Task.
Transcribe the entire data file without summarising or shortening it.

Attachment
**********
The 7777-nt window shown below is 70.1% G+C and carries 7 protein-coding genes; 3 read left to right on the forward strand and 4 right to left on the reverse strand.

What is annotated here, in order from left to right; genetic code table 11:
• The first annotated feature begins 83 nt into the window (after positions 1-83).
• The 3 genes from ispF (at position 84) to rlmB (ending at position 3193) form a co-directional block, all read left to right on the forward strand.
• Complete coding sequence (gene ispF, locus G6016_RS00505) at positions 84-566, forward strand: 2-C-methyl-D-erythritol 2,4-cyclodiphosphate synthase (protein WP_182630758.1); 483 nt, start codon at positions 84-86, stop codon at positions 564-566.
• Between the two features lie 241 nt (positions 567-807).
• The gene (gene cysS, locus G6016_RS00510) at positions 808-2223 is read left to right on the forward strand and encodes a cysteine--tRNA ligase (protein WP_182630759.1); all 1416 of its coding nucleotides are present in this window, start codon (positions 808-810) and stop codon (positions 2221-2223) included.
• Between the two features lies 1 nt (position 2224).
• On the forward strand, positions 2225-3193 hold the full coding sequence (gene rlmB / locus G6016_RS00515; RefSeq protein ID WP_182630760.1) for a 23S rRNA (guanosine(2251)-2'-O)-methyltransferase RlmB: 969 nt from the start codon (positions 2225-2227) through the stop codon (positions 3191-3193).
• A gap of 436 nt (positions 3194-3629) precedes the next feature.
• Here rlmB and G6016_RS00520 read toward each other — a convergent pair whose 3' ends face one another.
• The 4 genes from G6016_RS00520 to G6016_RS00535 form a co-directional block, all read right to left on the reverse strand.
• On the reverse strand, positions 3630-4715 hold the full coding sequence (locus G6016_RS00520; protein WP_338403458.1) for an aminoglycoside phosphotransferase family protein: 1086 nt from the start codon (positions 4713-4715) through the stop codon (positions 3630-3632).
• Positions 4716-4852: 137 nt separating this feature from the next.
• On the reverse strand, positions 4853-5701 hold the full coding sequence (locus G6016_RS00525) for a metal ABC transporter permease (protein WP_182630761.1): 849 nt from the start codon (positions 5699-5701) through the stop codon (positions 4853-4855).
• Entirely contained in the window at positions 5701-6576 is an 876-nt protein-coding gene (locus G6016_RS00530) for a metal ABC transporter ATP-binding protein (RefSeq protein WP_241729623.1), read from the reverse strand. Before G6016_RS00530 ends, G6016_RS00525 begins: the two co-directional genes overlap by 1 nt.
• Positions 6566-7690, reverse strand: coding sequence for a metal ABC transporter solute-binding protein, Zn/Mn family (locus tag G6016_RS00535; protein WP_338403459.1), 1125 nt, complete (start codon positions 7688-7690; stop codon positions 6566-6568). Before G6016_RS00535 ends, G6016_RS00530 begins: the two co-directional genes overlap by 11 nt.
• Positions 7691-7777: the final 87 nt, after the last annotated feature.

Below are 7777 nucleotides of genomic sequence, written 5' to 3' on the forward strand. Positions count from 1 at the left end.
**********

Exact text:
The 7777-nt window shown below is 70.1% G+C and carries 7 protein-coding genes; 3 read left to right on the forward strand and 4 right to left on the reverse strand.

What is annotated here, in order from left to right; genetic code table 11:
• The first annotated feature begins 83 nt into the window (after positions 1-83).
• The 3 genes from ispF (at position 84) to rlmB (ending at position 3193) form a co-directional block, all read left to right on the forward strand.
• Complete coding sequence (gene ispF, locus G6016_RS00505) at positions 84-566, forward strand: 2-C-methyl-D-erythritol 2,4-cyclodiphosphate synthase (protein WP_182630758.1); 483 nt, start codon at positions 84-86, stop codon at positions 564-566.
• Between the two features lie 241 nt (positions 567-807).
• The gene (gene cysS, locus G6016_RS00510) at positions 808-2223 is read left to right on the forward strand and encodes a cysteine--tRNA ligase (protein WP_182630759.1); all 1416 of its coding nucleotides are present in this window, start codon (positions 808-810) and stop codon (positions 2221-2223) included.
• Between the two features lies 1 nt (position 2224).
• On the forward strand, positions 2225-3193 hold the full coding sequence (gene rlmB / locus G6016_RS00515; RefSeq protein ID WP_182630760.1) for a 23S rRNA (guanosine(2251)-2'-O)-methyltransferase RlmB: 969 nt from the start codon (positions 2225-2227) through the stop codon (positions 3191-3193).
• A gap of 436 nt (positions 3194-3629) precedes the next feature.
• Here rlmB and G6016_RS00520 read toward each other — a convergent pair whose 3' ends face one another.
• The 4 genes from G6016_RS00520 to G6016_RS00535 form a co-directional block, all read right to left on the reverse strand.
• On the reverse strand, positions 3630-4715 hold the full coding sequence (locus G6016_RS00520; protein WP_338403458.1) for an aminoglycoside phosphotransferase family protein: 1086 nt from the start codon (positions 4713-4715) through the stop codon (positions 3630-3632).
• Positions 4716-4852: 137 nt separating this feature from the next.
• On the reverse strand, positions 4853-5701 hold the full coding sequence (locus G6016_RS00525) for a metal ABC transporter permease (protein WP_182630761.1): 849 nt from the start codon (positions 5699-5701) through the stop codon (positions 4853-4855).
• Entirely contained in the window at positions 5701-6576 is an 876-nt protein-coding gene (locus G6016_RS00530) for a metal ABC transporter ATP-binding protein (RefSeq protein WP_241729623.1), read from the reverse strand. Before G6016_RS00530 ends, G6016_RS00525 begins: the two co-directional genes overlap by 1 nt.
• Positions 6566-7690, reverse strand: coding sequence for a metal ABC transporter solute-binding protein, Zn/Mn family (locus tag G6016_RS00535; protein WP_338403459.1), 1125 nt, complete (start codon positions 7688-7690; stop codon positions 6566-6568). Before G6016_RS00535 ends, G6016_RS00530 begins: the two co-directional genes overlap by 11 nt.
• Positions 7691-7777: the final 87 nt, after the last annotated feature.

Below are 7777 nucleotides of genomic sequence, written 5' to 3' on the forward strand. Positions count from 1 at the left end.